I attended a wonderful tribute to the late Katherine Willoughby at the Shakespeare and Company Bookseller last Friday afternoon. Mrs. Willoughby was the owner and operator of the bookstore for many years and an honored and loved resident of our community.
The bookstore had a table of books by local and area authors. As I perused the table collection, I noticed a number of works focused on this beautiful, historic area and the plateau’s unique environment. So, while at the tribute, I honored her memory by buying a book, Searching for Home Waters: A Brook Trout Pilgrimage, by Michael Steinberg.
I quickly discovered my newly purchased book wasn’t just about pretty pictures and trout. It really was an exploration of the state of our land, waters, and environment from North Georgia all the way up to Maine and even Labrador.
The author had searched for and caught the elusive native brook trout in remote and hidden streams along the Appalachians. Steinberg stressed that the wild, native Brook Trout was an indicator of the health and vitality of a local watershed.
The native, naturally occurring Brook Trout, which live in, our creeks and streams, can be compared to the Canary in the coal mine, as they provide a warning of impending danger – the canary warning the miners of dangerous carbon monoxide and the Brookies warning us of the effects of climate change and excessive water flow and the resulting reduction of the fish population. Steinberg did find those rather small and elusive fish in a number of remote and isolated streams across the mountain chain.
What immediately impressed me was that just a few years ago, I had discovered we still had “Brooke’s” in some small creeks right here in Highlands! I even went to the streams to see for myself and yes, the Brook Trout were there. Most folks would never notice them because they are small, about 6 or 7 inches, and they are very skittish. One has to actually almost stalk them, because any sudden movement and they will dart off. But, on one day, I was able to sneak up to a small, shaded pool in a remote town creek to discover a small school of Brooks. As soon as I attempted to cast a fly at them, they vanished in an instant.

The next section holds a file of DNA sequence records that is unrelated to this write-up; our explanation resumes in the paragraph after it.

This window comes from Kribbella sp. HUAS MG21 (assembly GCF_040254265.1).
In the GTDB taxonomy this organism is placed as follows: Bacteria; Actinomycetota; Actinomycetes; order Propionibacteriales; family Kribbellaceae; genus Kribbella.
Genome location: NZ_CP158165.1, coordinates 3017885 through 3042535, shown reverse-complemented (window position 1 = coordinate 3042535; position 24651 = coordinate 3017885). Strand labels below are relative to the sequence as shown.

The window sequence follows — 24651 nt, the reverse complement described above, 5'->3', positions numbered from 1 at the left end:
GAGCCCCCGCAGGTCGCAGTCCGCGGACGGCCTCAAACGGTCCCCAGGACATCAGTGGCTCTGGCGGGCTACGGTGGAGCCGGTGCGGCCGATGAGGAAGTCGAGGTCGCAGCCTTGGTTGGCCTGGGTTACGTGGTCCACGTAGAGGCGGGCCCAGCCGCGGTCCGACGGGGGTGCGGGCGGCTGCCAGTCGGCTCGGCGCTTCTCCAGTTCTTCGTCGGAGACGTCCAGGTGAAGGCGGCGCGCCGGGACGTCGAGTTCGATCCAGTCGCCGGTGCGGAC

This week I went back to pursuing and confirming the existence of Brook Trout within the town limits. I once again was able to see them, but I’m not going to tell you where they reside. They desperately need anonymity and privacy in order to survive. There will also need to be continued restrained and careful development in town if the Brookies continue to live here.
Our development and building ordinances help preserve what we value most about Highlands. Over the last several years there have been instances where folks building near town streams attempted to ignore the vegetative buffer requirements. Our town staff enforces this ordinance whenever they discover a violation. That ordinance is critical to keeping our home water clean and vibrant with aquatic life like small, native fish. Initiatives like paving town roads to minimize sediment runoff is also a part of an effort to preserve our watershed. There is more to be done.
For that matter, all of the communities on the Appalachian Mountain range from Georgia to Maine should be cognizant of this cautionary tale captured in Steinberg’s book. When communities preserve these natural resources and wild creatures we are in fact preserving ourselves. We all love these wonderful hills, valleys, and peaks. The challenge is to protect them.
- Town of Highlands Mayor Pat Taylor